Kentucky Universities Partner with Business
Expanding intellectual capital builds the state’s business base.
Through on-campus research and development that often is patented and spun out into private-sector businesses, Kentucky’s higher-education institutions are doing their part – and more – to grow the Bluegrass State’s book of business.
Small-business development centers, organizations to promote entrepreneurship and multiple other programs and activities blend town and gown in ways that continue to grow business across many industry sectors.
University Investments, Partnerships
At the University of Kentucky, partnerships with local and state economic development officials, as well as entities such as the Von Allmen Center for Entrepreneurship are front and center when it comes to business outreach, as is the groundbreaking Office for Commercialization & Economic Development, says Len Heller, vice president for commercialization and economic development.
Heller also serves as president and CEO of Kentucky Technology Inc., the university’s investment arm for technology-based businesses and startups.
“When this office was created in 2006, the goal was to put together the various economic development efforts that we do, and also to develop an outreach campus as part of this operation,” Heller says. “Now we have a business development unit that helps startup businesses with business plans and models to get them in the right frame of mind.” The intellectual property generated at the university begins the commercialization process out of the office, as well. “We get it patented, license it and start a company around it,” he says.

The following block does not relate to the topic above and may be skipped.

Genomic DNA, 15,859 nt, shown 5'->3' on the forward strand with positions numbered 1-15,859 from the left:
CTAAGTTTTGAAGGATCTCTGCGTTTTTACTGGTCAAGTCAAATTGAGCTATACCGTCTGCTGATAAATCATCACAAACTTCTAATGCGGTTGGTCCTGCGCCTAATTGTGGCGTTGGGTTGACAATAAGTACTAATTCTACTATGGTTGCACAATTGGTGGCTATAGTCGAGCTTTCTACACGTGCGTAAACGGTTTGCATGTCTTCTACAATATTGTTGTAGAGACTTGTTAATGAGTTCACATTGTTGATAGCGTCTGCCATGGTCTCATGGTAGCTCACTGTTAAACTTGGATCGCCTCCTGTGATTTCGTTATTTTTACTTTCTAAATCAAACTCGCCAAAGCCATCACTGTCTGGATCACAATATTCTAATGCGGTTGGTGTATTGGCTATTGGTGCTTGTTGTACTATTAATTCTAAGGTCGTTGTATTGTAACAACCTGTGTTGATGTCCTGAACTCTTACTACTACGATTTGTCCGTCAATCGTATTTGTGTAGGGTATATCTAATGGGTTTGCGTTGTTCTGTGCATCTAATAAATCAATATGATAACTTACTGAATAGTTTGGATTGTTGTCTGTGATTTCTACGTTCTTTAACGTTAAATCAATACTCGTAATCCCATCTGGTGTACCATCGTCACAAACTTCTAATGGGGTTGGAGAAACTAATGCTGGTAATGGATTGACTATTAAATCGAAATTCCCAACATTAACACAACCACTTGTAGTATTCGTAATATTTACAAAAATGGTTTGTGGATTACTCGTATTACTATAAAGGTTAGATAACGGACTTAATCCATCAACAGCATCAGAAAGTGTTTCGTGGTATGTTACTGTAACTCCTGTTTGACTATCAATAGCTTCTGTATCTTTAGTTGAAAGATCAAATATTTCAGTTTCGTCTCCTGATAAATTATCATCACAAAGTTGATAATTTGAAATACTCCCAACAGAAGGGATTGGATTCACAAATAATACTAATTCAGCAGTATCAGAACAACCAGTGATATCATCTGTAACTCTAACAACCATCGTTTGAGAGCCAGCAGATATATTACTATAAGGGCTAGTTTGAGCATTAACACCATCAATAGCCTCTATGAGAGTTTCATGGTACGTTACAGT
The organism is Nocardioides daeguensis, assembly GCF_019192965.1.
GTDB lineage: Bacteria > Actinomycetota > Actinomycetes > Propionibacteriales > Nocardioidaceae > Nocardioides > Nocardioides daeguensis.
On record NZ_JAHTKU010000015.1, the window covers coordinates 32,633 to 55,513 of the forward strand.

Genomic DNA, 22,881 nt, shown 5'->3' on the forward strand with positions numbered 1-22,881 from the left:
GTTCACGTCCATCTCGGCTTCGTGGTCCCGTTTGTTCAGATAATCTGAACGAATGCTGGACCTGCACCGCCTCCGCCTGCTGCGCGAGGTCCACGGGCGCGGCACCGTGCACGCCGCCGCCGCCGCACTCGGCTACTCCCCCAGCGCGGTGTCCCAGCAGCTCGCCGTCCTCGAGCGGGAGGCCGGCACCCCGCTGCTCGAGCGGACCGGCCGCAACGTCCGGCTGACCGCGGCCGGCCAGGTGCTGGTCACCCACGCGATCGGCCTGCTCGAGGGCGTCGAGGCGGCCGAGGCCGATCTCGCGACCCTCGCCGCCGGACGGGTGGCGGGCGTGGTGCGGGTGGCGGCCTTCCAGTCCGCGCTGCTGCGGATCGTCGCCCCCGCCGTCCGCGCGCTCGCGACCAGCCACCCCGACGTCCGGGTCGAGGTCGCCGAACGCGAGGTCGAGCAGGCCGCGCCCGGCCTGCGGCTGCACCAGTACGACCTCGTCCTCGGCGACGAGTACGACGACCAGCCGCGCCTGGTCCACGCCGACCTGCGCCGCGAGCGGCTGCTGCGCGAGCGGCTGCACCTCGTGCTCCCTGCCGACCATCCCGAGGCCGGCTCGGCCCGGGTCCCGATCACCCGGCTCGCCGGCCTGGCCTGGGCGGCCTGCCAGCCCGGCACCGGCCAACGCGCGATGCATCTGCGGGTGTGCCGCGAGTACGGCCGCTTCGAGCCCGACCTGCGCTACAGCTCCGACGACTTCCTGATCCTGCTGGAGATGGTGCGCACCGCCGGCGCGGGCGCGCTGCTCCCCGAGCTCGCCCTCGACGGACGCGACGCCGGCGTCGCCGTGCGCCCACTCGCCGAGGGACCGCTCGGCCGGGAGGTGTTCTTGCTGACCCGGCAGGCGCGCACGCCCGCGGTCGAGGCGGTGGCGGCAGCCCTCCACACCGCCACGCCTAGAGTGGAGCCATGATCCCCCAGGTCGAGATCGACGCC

The office is focusing on Kentucky’s major business assets, such as the equine industry and the pharmaceutical sector, using established businesses as wheelhouses for economic development while newer industries are being spun out from the school or are created within the community.
“We now have 55 early startup companies in Lexington and the Bluegrass area that we’ve helped develop in the last two years, and we’ve gotten $64 million in investments for them,” Heller says. “We believe that by working with the state and our partners, we can recruit a lot of big companies, but now we also believe we can grow our own as well.”
Laser Focus in Louisville, KY
There’s a laser focus on new economic clusters at the University of Louisville, whose three campuses host a wide variety of research and development efforts.
The university also is contributing to the state’s workforce at the highest levels, awarding record numbers of baccalaureate and doctoral degrees, as well as producing seven Fulbright scholars in both 2007 and 2008, says Ellen de Graffenreid, director of the Office of Communications and Marketing at the university’s Health Sciences Center.
“Moving ideas from the mind to the marketplace is a major focus at the University of Louisville,” she says.
In addition to offering one of the nation’s most-generous intellectual property policies to faculty inventors, the university has focused on developing infrastructure to assist in patents, licensing, commercialization and the formation of business enterprises.
Key portions of that infrastructure include the university’s Office of Technology Transfer, which works with researchers to move the university’s intellectual assets into the marketplace while also protecting the data and technology developed on campus.
That effort has led to more than 50 full-time jobs, 114 material transfer agreements and more than $19.7 million in seed and venture capital funding rounds.
“Research is economic development,” says Dr. James R. Ramsey, president of the University of Louisville. “It brings new dollars to the state through research grants with a multiplier effect that we estimate at $2 for every $1 our researchers bring in. Research creates new companies and jobs and improves the quality of life in our community.”